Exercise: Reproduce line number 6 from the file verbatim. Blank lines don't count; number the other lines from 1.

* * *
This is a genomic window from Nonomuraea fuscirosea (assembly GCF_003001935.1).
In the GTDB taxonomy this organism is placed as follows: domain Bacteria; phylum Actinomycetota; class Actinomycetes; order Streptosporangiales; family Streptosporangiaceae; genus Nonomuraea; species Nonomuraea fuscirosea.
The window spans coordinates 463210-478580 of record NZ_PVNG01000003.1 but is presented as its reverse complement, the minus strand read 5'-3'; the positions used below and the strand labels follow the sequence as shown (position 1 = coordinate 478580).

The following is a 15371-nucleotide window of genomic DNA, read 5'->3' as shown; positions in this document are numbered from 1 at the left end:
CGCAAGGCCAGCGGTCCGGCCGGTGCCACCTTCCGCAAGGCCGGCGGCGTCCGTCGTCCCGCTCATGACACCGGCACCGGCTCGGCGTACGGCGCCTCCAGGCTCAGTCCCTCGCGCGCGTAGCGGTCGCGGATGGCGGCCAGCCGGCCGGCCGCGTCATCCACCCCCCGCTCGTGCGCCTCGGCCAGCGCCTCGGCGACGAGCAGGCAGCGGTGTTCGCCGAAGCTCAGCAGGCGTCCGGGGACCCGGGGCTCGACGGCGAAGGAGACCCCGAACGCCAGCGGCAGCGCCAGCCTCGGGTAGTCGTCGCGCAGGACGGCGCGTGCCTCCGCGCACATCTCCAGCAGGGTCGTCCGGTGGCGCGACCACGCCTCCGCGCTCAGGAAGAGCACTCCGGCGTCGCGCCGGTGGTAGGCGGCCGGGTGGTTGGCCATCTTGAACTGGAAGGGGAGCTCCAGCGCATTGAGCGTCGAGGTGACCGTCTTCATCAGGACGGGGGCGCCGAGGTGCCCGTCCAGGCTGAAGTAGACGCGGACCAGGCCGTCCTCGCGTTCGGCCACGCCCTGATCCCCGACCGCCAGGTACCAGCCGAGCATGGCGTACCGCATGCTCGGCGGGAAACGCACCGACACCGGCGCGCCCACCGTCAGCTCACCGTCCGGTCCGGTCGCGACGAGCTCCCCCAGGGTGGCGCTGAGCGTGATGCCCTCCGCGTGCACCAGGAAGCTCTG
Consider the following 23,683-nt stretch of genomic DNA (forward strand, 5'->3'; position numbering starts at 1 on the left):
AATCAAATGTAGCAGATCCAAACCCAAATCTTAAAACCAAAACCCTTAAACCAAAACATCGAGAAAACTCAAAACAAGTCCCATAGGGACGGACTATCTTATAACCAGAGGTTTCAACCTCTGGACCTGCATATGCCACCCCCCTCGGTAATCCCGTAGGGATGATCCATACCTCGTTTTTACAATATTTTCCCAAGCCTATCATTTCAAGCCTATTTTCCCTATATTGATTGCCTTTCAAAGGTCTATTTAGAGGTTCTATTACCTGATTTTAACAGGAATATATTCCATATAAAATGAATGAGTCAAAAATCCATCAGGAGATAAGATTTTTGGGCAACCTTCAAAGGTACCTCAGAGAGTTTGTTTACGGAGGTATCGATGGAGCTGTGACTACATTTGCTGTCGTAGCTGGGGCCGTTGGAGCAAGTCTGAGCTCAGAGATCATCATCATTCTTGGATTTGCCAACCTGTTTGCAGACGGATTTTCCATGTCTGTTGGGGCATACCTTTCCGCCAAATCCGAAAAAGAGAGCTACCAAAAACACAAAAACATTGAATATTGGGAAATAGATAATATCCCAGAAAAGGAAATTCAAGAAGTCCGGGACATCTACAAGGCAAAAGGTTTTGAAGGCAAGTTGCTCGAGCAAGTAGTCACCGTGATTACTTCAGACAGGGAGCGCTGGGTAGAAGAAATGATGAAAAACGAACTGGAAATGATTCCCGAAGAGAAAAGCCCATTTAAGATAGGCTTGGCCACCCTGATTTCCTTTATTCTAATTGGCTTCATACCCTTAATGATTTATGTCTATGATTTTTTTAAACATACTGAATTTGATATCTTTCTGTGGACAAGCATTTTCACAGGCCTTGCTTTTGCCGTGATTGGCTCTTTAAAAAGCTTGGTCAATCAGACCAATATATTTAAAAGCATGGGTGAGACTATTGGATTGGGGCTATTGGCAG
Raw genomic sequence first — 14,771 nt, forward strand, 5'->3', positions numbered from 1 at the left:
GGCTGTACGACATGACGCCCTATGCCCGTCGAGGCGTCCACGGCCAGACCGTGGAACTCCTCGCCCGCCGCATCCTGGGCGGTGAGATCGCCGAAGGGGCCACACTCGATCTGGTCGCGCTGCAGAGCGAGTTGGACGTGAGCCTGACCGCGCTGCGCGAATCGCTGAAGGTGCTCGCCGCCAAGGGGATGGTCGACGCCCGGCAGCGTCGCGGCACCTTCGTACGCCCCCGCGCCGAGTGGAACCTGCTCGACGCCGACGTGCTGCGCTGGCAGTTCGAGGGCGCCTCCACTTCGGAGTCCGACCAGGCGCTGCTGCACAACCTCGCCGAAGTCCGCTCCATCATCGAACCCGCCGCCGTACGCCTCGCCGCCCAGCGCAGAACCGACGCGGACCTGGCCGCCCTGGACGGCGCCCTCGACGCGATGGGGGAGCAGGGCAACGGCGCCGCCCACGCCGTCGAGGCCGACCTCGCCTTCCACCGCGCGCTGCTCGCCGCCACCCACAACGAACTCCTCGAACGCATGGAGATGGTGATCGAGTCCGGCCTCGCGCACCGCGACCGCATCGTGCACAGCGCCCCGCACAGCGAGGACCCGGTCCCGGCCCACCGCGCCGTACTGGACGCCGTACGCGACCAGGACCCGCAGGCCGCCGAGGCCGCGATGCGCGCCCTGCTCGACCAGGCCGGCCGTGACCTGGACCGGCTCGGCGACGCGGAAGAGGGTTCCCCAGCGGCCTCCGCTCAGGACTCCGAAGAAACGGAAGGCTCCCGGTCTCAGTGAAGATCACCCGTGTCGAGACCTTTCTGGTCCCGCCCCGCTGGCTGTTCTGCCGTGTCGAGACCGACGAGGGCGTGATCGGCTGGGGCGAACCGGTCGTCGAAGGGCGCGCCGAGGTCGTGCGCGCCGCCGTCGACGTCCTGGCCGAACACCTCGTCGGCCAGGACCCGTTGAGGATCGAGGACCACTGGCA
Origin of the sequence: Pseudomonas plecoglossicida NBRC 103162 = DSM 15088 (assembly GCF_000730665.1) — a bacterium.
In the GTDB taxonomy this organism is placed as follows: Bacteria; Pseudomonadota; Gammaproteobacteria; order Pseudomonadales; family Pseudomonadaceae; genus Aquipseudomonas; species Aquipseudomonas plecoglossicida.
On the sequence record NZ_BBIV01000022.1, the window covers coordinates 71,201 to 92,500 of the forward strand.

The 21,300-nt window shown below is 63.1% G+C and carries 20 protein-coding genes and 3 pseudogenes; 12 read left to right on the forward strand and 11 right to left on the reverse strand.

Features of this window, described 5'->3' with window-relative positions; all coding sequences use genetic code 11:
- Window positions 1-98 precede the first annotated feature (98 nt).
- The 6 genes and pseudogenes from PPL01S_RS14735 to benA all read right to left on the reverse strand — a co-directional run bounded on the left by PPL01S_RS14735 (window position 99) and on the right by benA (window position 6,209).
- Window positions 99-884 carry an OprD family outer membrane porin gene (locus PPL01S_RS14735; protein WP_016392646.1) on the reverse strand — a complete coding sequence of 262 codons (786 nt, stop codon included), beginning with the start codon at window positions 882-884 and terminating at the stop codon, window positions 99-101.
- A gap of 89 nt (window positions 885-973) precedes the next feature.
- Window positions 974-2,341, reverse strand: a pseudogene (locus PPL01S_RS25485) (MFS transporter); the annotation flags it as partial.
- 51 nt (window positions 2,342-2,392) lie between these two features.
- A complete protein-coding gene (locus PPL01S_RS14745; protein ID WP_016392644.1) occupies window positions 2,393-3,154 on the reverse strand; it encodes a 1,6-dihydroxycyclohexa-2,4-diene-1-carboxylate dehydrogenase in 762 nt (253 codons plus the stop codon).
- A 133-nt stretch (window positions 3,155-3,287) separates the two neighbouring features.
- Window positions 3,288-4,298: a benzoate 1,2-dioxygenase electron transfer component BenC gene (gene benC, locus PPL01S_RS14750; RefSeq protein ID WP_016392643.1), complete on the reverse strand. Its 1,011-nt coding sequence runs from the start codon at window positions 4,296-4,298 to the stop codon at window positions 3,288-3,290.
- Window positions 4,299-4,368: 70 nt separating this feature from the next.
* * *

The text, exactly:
Consider the following 23,683-nt stretch of genomic DNA (forward strand, 5'->3'; position numbering starts at 1 on the left):